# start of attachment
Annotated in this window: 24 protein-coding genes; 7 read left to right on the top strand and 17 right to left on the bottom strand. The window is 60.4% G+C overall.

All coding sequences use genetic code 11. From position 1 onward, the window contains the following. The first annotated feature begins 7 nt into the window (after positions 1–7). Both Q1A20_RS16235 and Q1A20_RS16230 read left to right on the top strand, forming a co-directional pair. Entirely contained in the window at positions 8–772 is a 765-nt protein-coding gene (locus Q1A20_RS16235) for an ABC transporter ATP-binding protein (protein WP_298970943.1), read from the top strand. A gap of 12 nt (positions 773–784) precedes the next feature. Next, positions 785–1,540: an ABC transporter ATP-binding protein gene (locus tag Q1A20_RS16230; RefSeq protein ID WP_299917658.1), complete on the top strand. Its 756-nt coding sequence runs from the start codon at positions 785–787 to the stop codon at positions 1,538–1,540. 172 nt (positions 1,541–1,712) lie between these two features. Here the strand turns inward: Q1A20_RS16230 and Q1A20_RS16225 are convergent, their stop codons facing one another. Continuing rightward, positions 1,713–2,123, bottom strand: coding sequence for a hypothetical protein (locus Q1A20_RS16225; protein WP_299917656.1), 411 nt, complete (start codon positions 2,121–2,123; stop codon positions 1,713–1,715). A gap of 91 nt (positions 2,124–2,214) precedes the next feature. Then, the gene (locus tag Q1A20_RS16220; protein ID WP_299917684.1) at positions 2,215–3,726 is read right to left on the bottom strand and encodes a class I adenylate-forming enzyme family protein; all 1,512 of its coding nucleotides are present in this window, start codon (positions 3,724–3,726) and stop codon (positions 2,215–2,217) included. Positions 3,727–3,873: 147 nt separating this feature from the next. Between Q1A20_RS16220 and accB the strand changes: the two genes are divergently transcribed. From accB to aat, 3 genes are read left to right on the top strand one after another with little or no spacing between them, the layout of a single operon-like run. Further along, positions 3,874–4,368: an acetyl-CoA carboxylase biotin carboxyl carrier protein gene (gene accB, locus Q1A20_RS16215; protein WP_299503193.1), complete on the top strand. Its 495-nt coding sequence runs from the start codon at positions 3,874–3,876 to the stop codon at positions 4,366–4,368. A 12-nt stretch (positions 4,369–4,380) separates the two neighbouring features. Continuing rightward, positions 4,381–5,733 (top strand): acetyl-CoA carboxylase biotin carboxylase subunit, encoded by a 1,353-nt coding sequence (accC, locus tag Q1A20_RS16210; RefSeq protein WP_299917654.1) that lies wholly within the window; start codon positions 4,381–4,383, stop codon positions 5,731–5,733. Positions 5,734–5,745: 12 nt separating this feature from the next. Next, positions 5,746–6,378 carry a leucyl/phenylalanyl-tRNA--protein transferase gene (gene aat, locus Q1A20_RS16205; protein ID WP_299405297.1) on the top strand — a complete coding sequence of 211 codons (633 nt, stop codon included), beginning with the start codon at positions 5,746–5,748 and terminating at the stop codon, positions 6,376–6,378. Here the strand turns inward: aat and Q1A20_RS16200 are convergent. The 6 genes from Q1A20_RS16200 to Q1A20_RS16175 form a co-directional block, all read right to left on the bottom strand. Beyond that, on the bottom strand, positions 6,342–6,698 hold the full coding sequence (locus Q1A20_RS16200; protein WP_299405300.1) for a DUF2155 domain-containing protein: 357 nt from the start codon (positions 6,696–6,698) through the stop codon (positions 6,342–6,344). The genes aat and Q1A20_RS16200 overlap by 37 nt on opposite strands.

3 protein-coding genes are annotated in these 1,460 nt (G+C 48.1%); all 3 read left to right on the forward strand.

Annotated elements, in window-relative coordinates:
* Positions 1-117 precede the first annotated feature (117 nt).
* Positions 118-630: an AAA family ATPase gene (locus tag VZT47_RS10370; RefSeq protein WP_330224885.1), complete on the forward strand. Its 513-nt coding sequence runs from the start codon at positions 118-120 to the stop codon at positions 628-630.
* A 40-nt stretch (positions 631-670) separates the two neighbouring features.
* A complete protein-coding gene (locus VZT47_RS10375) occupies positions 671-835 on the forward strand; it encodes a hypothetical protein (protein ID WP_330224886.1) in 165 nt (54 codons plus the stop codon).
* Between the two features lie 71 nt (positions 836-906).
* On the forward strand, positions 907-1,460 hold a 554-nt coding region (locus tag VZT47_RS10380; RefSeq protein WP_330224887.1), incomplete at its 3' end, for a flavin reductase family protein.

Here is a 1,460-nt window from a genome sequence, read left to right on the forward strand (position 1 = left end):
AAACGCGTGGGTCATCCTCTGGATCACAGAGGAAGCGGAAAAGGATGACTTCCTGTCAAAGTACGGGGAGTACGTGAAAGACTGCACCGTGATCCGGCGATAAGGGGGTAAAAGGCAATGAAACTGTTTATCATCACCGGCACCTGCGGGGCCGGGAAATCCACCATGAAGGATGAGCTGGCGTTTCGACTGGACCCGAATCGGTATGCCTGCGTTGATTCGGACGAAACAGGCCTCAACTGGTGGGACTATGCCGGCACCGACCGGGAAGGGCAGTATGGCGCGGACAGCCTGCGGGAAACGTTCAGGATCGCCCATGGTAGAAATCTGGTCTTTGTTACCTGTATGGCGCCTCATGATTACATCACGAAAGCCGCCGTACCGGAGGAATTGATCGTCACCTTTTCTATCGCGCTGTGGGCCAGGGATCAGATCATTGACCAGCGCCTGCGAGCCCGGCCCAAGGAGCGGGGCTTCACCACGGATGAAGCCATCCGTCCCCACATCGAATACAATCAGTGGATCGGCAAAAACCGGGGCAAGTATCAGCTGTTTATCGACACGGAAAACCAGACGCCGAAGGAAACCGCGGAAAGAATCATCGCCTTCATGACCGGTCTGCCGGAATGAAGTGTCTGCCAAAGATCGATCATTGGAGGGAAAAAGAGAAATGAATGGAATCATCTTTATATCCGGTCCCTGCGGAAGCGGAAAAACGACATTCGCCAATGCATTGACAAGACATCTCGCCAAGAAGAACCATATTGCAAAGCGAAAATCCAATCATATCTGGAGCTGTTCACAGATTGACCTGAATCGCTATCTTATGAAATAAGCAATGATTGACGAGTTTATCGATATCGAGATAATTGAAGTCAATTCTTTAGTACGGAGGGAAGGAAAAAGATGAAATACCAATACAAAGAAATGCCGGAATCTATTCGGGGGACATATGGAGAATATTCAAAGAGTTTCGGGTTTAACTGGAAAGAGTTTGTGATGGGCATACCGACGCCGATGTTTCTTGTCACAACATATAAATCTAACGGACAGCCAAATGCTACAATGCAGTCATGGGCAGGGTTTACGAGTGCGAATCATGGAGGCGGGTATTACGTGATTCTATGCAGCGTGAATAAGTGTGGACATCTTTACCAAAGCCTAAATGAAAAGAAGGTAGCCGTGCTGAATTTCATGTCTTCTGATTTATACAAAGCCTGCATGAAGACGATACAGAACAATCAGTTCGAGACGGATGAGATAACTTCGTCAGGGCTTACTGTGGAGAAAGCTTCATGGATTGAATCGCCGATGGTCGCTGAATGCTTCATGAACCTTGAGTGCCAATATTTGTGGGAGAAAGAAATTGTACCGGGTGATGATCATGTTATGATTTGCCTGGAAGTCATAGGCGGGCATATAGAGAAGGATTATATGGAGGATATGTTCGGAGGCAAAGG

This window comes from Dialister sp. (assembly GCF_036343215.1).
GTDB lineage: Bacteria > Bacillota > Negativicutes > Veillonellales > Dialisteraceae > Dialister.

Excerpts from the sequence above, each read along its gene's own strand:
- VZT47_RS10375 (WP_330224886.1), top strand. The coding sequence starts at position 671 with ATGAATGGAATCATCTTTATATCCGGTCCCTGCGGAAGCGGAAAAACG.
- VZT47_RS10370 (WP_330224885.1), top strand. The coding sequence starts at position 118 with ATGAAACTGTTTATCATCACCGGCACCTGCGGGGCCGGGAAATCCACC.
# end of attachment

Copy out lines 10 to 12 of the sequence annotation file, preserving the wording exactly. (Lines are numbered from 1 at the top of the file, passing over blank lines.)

* On the forward strand, positions 907-1,460 hold a 554-nt coding region (locus tag VZT47_RS10380; RefSeq protein WP_330224887.1), incomplete at its 3' end, for a flavin reductase family protein.

Here is a 1,460-nt window from a genome sequence, read left to right on the forward strand (position 1 = left end):
AAACGCGTGGGTCATCCTCTGGATCACAGAGGAAGCGGAAAAGGATGACTTCCTGTCAAAGTACGGGGAGTACGTGAAAGACTGCACCGTGATCCGGCGATAAGGGGGTAAAAGGCAATGAAACTGTTTATCATCACCGGCACCTGCGGGGCCGGGAAATCCACCATGAAGGATGAGCTGGCGTTTCGACTGGACCCGAATCGGTATGCCTGCGTTGATTCGGACGAAACAGGCCTCAACTGGTGGGACTATGCCGGCACCGACCGGGAAGGGCAGTATGGCGCGGACAGCCTGCGGGAAACGTTCAGGATCGCCCATGGTAGAAATCTGGTCTTTGTTACCTGTATGGCGCCTCATGATTACATCACGAAAGCCGCCGTACCGGAGGAATTGATCGTCACCTTTTCTATCGCGCTGTGGGCCAGGGATCAGATCATTGACCAGCGCCTGCGAGCCCGGCCCAAGGAGCGGGGCTTCACCACGGATGAAGCCATCCGTCCCCACATCGAATACAATCAGTGGATCGGCAAAAACCGGGGCAAGTATCAGCTGTTTATCGACACGGAAAACCAGACGCCGAAGGAAACCGCGGAAAGAATCATCGCCTTCATGACCGGTCTGCCGGAATGAAGTGTCTGCCAAAGATCGATCATTGGAGGGAAAAAGAGAAATGAATGGAATCATCTTTATATCCGGTCCCTGCGGAAGCGGAAAAACGACATTCGCCAATGCATTGACAAGACATCTCGCCAAGAAGAACCATATTGCAAAGCGAAAATCCAATCATATCTGGAGCTGTTCACAGATTGACCTGAATCGCTATCTTATGAAATAAGCAATGATTGACGAGTTTATCGATATCGAGATAATTGAAGTCAATTCTTTAGTACGGAGGGAAGGAAAAAGATGAAATACCAATACAAAGAAATGCCGGAATCTATTCGGGGGACATATGGAGAATATTCAAAGAGTTTCGGGTTTAACTGGAAAGAGTTTGTGATGGGCATACCGACGCCGATGTTTCTTGTCACAACATATAAATCTAACGGACAGCCAAATGCTACAATGCAGTCATGGGCAGGGTTTACGAGTGCGAATCATGGAGGCGGGTATTACGTGATTCTATGCAGCGTGAATAAGTGTGGACATCTTTACCAAAGCCTAAATGAAAAGAAGGTAGCCGTGCTGAATTTCATGTCTTCTGATTTATACAAAGCCTGCATGAAGACGATACAGAACAATCAGTTCGAGACGGATGAGATAACTTCGTCAGGGCTTACTGTGGAGAAAGCTTCATGGATTGAATCGCCGATGGTCGCTGAATGCTTCATGAACCTTGAGTGCCAATATTTGTGGGAGAAAGAAATTGTACCGGGTGATGATCATGTTATGATTTGCCTGGAAGTCATAGGCGGGCATATAGAGAAGGATTATATGGAGGATATGTTCGGAGGCAAAGG